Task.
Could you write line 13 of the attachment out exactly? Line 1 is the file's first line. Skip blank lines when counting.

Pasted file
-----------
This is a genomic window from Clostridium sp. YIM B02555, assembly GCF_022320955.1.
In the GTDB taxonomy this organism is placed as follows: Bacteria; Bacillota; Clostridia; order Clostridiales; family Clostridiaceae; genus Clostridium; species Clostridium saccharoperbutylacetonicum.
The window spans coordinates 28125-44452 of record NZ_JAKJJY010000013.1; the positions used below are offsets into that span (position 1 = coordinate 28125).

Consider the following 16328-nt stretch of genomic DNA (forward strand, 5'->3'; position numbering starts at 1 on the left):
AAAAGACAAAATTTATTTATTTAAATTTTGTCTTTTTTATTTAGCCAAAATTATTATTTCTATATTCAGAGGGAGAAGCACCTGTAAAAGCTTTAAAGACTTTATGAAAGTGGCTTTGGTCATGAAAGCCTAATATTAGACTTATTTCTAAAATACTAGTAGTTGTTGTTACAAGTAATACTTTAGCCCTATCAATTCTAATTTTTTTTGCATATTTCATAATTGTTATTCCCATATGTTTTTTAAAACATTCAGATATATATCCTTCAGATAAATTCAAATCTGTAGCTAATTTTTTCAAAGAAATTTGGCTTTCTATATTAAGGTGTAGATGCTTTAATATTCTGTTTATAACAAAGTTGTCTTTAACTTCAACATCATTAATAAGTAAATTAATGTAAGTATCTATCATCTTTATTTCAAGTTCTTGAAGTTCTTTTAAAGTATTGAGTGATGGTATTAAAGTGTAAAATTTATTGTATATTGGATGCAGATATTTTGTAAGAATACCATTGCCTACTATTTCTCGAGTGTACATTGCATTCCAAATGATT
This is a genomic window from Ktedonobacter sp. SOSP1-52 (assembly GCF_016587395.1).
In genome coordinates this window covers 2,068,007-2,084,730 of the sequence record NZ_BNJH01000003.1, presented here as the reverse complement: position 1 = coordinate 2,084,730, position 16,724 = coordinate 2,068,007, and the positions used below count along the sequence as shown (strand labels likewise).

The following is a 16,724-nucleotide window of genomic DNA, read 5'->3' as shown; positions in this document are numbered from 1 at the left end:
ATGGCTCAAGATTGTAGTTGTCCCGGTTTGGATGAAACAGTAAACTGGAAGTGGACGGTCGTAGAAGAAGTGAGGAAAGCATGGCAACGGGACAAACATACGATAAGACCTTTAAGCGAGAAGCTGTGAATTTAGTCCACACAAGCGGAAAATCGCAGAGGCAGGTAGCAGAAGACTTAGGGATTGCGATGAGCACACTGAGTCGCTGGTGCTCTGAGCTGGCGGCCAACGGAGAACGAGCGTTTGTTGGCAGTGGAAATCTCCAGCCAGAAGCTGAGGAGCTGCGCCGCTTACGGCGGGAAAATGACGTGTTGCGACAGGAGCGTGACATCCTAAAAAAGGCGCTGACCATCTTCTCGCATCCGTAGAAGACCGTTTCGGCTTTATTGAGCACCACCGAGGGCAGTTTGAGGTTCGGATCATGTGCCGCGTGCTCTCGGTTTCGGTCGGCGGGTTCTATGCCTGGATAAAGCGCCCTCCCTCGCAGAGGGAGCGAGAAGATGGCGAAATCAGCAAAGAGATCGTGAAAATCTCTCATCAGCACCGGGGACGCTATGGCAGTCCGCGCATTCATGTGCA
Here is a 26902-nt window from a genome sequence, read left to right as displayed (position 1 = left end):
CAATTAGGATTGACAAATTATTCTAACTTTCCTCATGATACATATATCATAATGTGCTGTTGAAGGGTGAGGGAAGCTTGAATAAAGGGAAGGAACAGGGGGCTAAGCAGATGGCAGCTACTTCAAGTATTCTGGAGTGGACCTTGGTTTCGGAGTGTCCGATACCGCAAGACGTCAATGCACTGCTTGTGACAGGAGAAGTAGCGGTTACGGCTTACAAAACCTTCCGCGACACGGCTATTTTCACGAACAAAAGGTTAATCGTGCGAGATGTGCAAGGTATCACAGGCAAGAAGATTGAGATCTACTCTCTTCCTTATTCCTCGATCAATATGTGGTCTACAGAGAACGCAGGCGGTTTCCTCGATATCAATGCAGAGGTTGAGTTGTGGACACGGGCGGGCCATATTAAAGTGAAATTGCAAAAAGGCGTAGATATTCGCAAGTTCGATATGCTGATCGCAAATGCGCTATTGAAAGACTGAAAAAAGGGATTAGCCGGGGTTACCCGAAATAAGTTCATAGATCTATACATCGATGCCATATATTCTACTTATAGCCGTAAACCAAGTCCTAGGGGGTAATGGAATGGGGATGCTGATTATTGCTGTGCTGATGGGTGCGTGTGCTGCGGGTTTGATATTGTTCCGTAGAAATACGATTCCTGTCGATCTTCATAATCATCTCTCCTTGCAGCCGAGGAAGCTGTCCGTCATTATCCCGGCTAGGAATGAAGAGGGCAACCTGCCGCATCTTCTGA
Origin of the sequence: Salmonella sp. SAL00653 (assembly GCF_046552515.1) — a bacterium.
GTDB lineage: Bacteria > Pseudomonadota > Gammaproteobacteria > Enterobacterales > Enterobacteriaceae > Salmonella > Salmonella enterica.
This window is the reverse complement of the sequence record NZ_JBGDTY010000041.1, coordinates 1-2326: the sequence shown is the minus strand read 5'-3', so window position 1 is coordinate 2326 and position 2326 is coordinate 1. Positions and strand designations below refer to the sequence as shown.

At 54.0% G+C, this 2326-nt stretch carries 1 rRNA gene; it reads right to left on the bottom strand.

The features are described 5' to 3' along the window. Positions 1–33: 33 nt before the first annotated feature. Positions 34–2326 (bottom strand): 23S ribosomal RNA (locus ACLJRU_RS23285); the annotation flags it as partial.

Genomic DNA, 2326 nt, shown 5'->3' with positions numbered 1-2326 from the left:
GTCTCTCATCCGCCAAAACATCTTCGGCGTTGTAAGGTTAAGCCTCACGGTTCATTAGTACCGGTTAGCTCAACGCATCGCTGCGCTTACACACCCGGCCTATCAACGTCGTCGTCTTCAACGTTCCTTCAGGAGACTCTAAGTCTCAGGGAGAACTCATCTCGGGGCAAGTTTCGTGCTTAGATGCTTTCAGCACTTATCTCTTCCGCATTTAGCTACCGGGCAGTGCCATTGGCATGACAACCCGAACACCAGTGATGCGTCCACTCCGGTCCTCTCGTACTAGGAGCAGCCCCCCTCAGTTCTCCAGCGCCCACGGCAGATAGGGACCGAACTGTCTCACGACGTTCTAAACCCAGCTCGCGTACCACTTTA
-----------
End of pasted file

GTDB lineage: Bacteria > Pseudomonadota > Gammaproteobacteria > Enterobacterales > Enterobacteriaceae > Salmonella > Salmonella enterica.